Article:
Brief Fact Summary.
Plaintiff sued Defendant in federal court through diversity jurisdiction and served Defendant according to federal rules instead of state rules. Defendant moved for summary judgment.
Synopsis of Rule of Law.
A federal court ruling over a case under diversity jurisdiction must apply applicable federal rules of civil procedure, unless their application would encourage forum shopping or the inequitable administration of law.
Erie and its offspring cast no doubt on the long-recognized power of Congress to prescribe housekeeping rules for federal courts even though some of those rules will inevitably differ from comparable state rules.View Full Point of Law
Hanna (Petitioner), a citizen of Ohio, suffered injuries in a car accident in Massachusetts allegedly caused by Louise Plumer Osgood, a Massachusetts citizen. Petitioner sued Osgood’s estate (Respondent) in the District Court for the District of Massachusetts under diversity jurisdiction. The Respondent moved for summary judgment because the Petitioner served the Respondent pursuant to the requirements of Federal Rules of Civil Procedure, Rule 4(d)(1) instead of Massachusetts law.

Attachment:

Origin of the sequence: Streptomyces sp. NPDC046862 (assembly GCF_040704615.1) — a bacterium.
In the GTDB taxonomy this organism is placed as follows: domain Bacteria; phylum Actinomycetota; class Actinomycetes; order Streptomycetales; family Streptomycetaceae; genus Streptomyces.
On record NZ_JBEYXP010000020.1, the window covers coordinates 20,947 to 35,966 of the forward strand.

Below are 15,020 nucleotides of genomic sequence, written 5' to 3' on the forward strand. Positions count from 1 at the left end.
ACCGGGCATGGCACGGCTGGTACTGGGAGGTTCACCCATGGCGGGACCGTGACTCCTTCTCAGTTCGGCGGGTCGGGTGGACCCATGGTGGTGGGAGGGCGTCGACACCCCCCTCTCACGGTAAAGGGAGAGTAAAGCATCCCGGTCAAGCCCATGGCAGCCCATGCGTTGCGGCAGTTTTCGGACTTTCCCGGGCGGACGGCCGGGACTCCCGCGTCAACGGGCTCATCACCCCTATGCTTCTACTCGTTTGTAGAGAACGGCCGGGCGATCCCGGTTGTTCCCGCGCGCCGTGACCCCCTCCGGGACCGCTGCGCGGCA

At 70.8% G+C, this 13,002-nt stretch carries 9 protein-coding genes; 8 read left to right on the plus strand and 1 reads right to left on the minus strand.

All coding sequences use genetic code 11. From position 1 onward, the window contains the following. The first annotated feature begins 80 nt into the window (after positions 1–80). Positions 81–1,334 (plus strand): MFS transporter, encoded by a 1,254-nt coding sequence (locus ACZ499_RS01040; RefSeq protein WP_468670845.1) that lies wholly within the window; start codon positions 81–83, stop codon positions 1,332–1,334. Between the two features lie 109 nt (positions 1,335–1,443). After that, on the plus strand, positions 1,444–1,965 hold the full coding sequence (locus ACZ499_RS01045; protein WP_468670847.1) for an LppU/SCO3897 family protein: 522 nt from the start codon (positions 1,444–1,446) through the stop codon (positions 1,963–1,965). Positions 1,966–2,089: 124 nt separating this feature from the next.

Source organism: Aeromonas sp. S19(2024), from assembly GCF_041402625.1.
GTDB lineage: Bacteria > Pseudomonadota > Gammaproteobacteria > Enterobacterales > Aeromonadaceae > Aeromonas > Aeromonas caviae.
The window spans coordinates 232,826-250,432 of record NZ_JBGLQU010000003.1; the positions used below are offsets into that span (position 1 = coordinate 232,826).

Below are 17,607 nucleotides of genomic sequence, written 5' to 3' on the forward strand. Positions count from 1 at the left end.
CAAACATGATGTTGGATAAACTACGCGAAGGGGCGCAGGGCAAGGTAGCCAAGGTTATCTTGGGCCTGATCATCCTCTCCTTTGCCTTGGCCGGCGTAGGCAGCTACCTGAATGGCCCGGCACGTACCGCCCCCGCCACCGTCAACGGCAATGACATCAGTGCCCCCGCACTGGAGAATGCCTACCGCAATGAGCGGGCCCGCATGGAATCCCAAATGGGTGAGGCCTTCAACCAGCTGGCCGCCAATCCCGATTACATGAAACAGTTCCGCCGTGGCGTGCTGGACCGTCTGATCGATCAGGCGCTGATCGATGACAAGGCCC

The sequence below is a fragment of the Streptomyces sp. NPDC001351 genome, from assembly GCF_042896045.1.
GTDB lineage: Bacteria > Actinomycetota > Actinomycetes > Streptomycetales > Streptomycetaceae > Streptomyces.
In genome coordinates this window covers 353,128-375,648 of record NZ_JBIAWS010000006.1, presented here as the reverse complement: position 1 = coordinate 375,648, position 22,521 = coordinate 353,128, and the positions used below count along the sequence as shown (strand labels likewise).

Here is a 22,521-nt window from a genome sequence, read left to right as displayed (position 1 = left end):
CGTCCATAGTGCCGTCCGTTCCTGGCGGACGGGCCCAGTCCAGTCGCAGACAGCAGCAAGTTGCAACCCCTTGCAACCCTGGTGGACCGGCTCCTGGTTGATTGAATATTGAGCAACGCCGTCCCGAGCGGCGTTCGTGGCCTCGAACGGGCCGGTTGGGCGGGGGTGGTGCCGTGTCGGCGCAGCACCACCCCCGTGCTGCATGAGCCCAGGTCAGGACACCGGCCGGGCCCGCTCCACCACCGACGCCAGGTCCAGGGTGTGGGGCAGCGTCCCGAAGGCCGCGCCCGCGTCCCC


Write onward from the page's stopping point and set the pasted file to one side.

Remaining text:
In a civil case, brought into federal court under diversity jurisdiction, should the court rely on the state’s service of process law instead of Federal Rules of Civil Procedure, Rule 4(d)(1)?
No, the court should apply the Federal Rules of Civil Procedure, Rule 4(d)(1). The case is reversed.
Justice Harlan agreed with the outcome but argued that the Court oversimplified the purpose of Erie Railroad Co. v. Tompkins by listing only two aims. Whereas the outcome determinative test from Guaranty Trust Co. v. York favors state law, the Court’s opinion favors federal law. He argued instead in favor of a middle ground.
The Court rejected the Respondent’s argument that precedent set in Erie Railroad Co. v. Tompkins and Guaranty Trust Co. v. York prevented the application of Rule 4(d)(1). Instead, the Court clarified that the outcome determinative test of York must be considered in conjunction with the twin aims of Erie, to discourage forum shopping and the inequitable administration of law. Here, application of Rule 4(d)(1) would not trigger either aim because its application did not sufficiently alter the enforcement of a substantial state right. The Court further clarified that the Federal Rules of Civil Procedure fall within the power of Congress to govern the practice and pleadings of federal courts.